Last summer, as California was struggling through its most severe year of the recent drought, two California members of Congress unveiled legislation meant to ease the pain.
Democratic Sen. Dianne Feinstein and Republican Rep. David Valadao introduced, separately and respectively, the California Emergency Drought Relief Act of 2015 and the Western Water and American Food Security Act of 2015. Though both are aimed primarily at their home state, the bills’ scope is West-wide.
Both seek more federal money for new water storage and infrastructure projects. Both would expedite environmental review of those projects, and maximize water supply for farms and communities. And both “contain provisions that could alter the implementation of the Endangered Species Act and, in some cases, potentially set a precedent for how federal agencies address endangered and threatened species,” according to the Congressional Research Service. Those precedents include limiting federal agencies’ ability to manage stream flows for endangered fish.
Beyond these similarities, the bills take wildly different paths. Feinstein’s bill (preferred by environmentalists) focuses on water recycling and desalination; Valadao’s focuses on squeezing more from rivers. Still, as summer stretched into fall with little relief for sun-blasted California, there was hope the two could find common ground. More than 100 farm groups and water authorities signed a letter in October asking Congress to compromise. Environmental groups—despite their opposition to the endangered species implications—agreed something needed to be done.
Yet the year ended without any progress.
Not only were Feinstein and Valadao’s bills caught up in political bickering; Congress also failed to pass any of the six or so other drought relief bills introduced by Western lawmakers. Sen. Lisa Murkowski, R-Alaska, chair of the Senate Committee on Energy and Natural Resources, never introduced the comprehensive drought package at which she’d hinted.
On Jan. 11, the U.S. Senate reconvened. Despite El Niño’s recent snow and rain, the drought will march on. Lawmakers in 2016 will be faced with the same challenges they failed to address in 2015: securing water for agriculture and communities. Planning for a drier, more-populous future. Protecting water-dependent fish and wildlife. Will they do any better?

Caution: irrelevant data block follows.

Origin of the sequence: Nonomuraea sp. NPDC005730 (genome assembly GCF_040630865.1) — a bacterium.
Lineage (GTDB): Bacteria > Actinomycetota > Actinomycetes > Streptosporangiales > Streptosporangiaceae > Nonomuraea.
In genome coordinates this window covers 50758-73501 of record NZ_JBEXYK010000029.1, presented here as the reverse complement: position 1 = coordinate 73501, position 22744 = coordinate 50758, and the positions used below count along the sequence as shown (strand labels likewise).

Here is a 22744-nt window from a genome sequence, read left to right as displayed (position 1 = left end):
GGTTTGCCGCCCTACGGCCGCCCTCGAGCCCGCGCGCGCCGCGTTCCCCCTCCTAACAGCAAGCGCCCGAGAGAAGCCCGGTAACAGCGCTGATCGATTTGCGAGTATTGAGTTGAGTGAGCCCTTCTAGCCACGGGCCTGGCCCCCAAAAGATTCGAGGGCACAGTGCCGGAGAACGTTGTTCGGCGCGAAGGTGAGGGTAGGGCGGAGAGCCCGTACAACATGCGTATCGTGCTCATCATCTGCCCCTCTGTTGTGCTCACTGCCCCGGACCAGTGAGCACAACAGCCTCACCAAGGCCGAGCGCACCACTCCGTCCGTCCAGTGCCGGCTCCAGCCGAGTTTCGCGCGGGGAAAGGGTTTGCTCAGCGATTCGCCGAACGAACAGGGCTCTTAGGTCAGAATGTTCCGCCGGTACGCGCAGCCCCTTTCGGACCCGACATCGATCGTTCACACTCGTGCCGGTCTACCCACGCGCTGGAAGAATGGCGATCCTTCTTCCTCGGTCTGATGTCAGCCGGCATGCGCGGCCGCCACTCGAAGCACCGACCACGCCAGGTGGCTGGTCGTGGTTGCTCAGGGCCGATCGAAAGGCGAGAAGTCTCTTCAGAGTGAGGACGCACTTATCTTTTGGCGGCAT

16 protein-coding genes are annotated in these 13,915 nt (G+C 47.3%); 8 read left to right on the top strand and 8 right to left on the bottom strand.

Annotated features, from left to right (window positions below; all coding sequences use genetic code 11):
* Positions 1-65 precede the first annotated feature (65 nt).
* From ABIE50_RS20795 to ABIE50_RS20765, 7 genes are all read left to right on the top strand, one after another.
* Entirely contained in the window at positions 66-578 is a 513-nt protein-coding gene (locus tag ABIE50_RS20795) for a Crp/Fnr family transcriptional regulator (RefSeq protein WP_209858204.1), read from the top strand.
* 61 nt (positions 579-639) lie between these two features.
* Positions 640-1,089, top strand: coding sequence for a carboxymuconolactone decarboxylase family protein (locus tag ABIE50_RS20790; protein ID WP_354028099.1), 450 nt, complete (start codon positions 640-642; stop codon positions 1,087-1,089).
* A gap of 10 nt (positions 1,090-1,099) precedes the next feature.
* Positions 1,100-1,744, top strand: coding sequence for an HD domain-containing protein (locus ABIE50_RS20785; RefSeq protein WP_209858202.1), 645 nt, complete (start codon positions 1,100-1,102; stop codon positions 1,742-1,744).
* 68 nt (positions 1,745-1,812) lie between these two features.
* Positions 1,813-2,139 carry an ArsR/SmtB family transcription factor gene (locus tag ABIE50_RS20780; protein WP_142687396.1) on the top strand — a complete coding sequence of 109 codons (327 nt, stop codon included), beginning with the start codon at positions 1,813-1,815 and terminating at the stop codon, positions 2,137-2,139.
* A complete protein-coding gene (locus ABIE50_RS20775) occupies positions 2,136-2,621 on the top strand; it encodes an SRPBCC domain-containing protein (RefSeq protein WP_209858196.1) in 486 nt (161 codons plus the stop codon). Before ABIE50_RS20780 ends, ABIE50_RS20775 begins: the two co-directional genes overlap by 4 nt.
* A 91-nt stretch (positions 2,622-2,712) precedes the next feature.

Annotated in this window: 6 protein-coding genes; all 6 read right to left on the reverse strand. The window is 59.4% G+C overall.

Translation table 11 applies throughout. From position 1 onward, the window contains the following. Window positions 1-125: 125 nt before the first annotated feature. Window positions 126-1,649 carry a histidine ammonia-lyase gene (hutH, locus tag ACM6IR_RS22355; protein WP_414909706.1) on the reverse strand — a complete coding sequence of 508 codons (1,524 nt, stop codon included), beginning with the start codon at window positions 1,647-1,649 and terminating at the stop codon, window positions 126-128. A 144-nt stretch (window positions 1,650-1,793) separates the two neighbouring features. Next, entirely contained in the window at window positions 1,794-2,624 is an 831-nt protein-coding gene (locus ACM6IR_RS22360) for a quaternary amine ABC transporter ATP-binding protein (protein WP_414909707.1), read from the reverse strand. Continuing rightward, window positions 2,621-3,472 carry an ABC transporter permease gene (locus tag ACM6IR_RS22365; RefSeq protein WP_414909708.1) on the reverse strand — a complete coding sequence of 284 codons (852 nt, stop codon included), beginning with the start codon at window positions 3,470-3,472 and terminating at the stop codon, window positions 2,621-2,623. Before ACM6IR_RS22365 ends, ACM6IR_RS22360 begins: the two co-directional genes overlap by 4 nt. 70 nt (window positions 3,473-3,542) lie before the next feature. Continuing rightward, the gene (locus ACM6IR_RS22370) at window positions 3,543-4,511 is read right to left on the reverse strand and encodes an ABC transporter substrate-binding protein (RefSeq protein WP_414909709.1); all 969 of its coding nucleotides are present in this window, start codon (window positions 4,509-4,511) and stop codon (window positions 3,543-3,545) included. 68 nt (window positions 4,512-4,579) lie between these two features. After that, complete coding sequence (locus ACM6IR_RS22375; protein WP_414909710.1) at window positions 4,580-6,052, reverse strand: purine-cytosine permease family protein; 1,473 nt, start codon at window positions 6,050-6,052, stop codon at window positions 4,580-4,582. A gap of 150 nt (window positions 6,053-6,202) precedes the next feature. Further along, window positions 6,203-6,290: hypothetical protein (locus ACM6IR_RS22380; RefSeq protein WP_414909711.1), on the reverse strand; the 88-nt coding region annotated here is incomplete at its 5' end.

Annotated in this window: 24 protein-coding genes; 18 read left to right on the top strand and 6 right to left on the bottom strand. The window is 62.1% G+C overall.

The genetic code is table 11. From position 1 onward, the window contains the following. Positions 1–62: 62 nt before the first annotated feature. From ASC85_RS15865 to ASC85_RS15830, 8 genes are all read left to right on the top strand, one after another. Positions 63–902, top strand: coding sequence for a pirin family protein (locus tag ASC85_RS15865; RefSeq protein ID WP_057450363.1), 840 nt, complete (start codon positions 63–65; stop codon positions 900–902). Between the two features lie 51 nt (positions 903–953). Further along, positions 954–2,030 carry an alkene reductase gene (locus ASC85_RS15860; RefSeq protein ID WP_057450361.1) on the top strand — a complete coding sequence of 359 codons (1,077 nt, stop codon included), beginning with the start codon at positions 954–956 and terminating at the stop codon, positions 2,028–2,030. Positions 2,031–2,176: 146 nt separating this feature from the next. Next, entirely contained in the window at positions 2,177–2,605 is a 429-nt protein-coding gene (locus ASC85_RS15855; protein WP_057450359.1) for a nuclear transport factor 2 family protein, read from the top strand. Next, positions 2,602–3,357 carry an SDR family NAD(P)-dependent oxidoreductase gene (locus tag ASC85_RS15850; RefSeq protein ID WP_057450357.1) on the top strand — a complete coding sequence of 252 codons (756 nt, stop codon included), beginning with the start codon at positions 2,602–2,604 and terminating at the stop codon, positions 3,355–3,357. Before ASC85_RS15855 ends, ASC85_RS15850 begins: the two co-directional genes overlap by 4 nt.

Jimmy Hague, director of the Center for Water Resources with the Theodore Roosevelt Conservation Partnership, is skeptical. If Congress wasn’t able to reach a compromise in 2015, why would 2016 be any different?
“It is really difficult to get consensus on water legislation,” Hague says. “All the controversy between those two bills still exists, and now we’ve added a presidential election year on top of it.”
Nonetheless, Hague thinks that Western water woes will get a helping hand from the feds in 2016. That’s because there are at least 20 measures that agencies can implement without congressional action. Many were detailed in a list of recommendations that the Theodore Roosevelt Conservation Partnership, Trout Unlimited and The Nature Conservancy submitted to the White House last summer—around the same time Feinstein and Valadao were unveiling their bills.
Compared to the controversial congressional legislation, the list didn’t exactly grab headlines. While legislation calls for desalination plants and dam-building, the conservation groups’ ideas include things like allowing the Internal Revenue Service to include “water donations” as a tax write-off, and encouraging the Bureau of Reclamation to fill and draw down reservoirs based on actual conditions rather than set-in-stone calendar dates.
Still, while Congress’ plans have stalled, these smaller administrative solutions may be gaining traction. Several were implemented in 2015, including an expansion of the Bureau of Reclamation’s “WaterSMART” program. Among other things, WaterSMART grants have been used to reduce leakage in aging irrigation canals. That keeps more water in rivers for fish and wildlife. A project on Montana’s Sun River saved 10,000 acre-feet of water annually.
Hague believes that the Obama administration will keep quietly plugging away at similar drought resilience projects in 2016 — stuff that doesn’t get much attention, but could have big impacts. And lawmakers, for their part, say they’re committed to doing better. Nine Western senators, both Democrat and Republican, wrote a letter asking Murkowski (who chairs the committee though which all drought bills must pass) not to give up on drought negotiations. Murkowski’s spokesman, Michael Tadeo, wrote that the senator has no plans to do so: Drought is among her top priorities for the year.
Yet in a Congress where snowballs are held up to disprove global warming, there are fears that this winter’s rain and snow might derail progress on drought negotiations.
“There’s been this pattern,” Hague says. “There’s a drought, and people freak out about it and work on solutions, and then it rains, and they forget about it. And then the cycle repeats itself.”
Krista Langlois is a correspondent at High Country News, where this story first appeared.